President Trump is wrapping up his historic visit to Asia today. Trump’s journey is the longest overseas trip of his presidency and the longest Asian visit of any president in 25 years.
After a stopover in Hawaii, Trump proceeded to Japan, where he met with Japanese Prime Minister Shinzō Abe, and then to South Korea where he met with President Moon Jae-in. Continue reading
South Korean Foreign Minister Kang Kyung-Wha, in a bow to China, has said Seoul will not seek any more deployments of the U.S. THAAD missile defense system.
Kang also assured that the South will not join the U.S. missile defense networks nor seek a trilateral alliance involving Japan, Yonhap reported on Nov. 10. Continue reading
JOINT BASE PEARL HARBOR-HICKAM, Hawaii – China has practiced bombing runs targeting the U.S. territory of Guam, one of a host of activities making U.S. forces here consider Beijing the most worrisome potential threat in the Pacific, even as North Korea pursues a nuclear warhead.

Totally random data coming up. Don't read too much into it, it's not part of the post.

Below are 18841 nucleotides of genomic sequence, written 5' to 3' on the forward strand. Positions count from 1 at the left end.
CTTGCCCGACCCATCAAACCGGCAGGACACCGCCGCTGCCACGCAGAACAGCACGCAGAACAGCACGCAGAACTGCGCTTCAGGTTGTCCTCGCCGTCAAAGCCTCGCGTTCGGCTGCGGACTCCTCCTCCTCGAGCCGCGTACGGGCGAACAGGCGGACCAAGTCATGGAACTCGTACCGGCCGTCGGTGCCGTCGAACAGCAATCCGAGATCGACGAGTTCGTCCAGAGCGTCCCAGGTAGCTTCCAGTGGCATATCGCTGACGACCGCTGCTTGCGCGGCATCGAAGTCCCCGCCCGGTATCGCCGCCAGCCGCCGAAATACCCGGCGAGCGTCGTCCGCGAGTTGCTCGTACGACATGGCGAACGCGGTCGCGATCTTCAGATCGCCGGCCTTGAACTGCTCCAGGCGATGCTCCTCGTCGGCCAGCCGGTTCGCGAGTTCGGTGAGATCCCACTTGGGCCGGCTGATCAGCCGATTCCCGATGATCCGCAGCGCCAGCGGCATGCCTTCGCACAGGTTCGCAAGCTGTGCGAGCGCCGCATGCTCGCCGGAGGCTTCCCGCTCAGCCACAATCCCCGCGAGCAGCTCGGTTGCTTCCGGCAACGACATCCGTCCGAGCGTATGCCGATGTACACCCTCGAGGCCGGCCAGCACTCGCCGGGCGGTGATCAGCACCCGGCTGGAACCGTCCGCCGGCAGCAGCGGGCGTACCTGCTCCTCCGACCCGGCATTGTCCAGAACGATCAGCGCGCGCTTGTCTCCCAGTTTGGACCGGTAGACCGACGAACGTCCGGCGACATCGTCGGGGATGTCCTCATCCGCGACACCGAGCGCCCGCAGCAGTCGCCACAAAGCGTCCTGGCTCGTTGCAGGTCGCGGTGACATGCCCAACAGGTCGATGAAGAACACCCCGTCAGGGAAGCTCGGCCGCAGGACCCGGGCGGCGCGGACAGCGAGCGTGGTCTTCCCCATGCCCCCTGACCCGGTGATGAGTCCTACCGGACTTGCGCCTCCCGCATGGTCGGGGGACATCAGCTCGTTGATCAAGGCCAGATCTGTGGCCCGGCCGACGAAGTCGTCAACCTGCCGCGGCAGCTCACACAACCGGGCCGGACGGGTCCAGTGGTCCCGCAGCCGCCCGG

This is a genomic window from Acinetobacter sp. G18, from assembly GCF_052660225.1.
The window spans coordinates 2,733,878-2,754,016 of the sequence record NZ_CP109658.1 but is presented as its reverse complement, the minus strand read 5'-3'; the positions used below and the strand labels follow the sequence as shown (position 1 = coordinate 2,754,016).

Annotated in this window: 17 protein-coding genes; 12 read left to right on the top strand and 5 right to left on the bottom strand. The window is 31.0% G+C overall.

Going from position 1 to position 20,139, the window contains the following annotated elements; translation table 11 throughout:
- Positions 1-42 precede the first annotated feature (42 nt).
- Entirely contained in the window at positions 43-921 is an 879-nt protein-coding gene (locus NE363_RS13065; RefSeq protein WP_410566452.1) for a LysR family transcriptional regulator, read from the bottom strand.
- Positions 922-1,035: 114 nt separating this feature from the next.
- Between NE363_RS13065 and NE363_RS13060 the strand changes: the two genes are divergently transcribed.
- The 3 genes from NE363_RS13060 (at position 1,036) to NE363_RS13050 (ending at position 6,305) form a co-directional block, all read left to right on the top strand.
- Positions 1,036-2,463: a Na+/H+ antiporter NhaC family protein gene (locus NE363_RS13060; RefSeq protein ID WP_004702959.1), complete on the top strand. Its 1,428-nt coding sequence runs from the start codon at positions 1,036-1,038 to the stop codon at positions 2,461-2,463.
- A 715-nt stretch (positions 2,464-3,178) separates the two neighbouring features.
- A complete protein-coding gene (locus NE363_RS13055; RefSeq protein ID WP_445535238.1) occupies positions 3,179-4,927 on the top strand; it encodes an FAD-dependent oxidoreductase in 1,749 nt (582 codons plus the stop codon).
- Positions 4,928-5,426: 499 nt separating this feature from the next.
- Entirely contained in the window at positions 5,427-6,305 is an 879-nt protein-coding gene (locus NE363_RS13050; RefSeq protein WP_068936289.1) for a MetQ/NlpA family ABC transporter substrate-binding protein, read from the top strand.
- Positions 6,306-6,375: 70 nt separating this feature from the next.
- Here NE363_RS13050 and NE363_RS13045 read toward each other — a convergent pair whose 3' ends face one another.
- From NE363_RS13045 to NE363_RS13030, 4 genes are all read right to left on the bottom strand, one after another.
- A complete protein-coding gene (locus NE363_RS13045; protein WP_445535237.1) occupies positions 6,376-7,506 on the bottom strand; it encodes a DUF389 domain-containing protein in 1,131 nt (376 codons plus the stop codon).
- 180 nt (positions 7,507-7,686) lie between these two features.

Beyond the well-publicized military build up on man-made islands in the South China Sea, China has built up its fleet of fighters to the extent that it operates a daily, aggressive campaign to contest airspace over the East China Sea, South China Sea and beyond, U.S. military officials here in the region said. China has also taken several other non-military steps that are viewed as attempts to make it much more difficult for the U.S. to operate there and defend allies in the future.